Munyaradzi Musiiwa, Sunday News Reporter
Cotton Company of Zimbabwe (Cottco) is grappling with a $ 3 billion debt to farmers in outstanding payments for the cotton delivered to the country’s largest cotton processing and marketing organisation.
Cottco managing director Mr Pius Manamike said the company initially owed farmers close to $ 4.3 billion and settled $ 1.3 some of which was paid in form of groceries and other basic commodities.
Mr Manamikle said Cottco has engaged Government for a subsidy and/or price support to settle the $ 3 billion before the start of the impending summer cropping season to allow the company to engage more cotton farmers.
Cottco has more than 400 000 farmers across the country.
“We had some challenges that emanated from the producer price that was recently announced. It was a very good price from the farmers’ point of view but on the part of the ginners it was un affordable. To get a kilogramme of lint one needs 2.4 kgs of cotton. The 2.4 kg cost $107 and if converted at the auction rate it gives us US$1.30. this is the cost of buying cotton from farmers. On the foreign market it costs US$1.20. this is a situation in which we are now.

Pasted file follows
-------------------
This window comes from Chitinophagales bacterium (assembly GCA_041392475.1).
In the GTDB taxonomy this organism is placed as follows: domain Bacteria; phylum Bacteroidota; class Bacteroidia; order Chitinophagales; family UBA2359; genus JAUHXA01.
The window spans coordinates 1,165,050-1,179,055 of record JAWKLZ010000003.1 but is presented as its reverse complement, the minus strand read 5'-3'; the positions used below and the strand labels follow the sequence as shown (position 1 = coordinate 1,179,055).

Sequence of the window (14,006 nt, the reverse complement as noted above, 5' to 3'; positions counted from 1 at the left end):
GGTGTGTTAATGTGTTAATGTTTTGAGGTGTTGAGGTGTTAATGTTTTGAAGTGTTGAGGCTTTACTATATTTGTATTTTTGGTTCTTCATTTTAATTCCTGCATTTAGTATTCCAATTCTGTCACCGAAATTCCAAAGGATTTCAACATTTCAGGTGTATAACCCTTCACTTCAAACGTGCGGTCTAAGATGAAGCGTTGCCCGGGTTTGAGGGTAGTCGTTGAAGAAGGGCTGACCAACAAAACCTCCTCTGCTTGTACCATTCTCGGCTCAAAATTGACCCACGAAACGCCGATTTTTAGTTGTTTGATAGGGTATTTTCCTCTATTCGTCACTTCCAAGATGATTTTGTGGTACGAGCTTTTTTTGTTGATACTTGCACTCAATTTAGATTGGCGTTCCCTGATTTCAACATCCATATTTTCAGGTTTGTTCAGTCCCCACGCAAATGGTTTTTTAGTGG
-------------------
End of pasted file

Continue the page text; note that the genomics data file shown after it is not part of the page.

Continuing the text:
“This is why we are saying we want price support. We are broke this is why you see us failing to pay farmers their money. We have approached Government so that we are to settle our outstanding payments to farmer. We want to start the new season on a fresh page without owing the farmers. We are hopeful that in the next few days Government will be updating us regarding that,” he said.
Mr Manamike said the announced producer prices made most ginners businesses unprofitable and unviable.
“We tried as a company under the circumstances to settle part of the debt. We approached our partners with whom we do business and said some of our farmers use their money to buy basic commodities. We then engaged the farmers to say for those that are willing we can give you groceries on the mean time to cover part of your payment. We then borrowed from these suppliers to give farmers the groceries while we process their payments,” he said.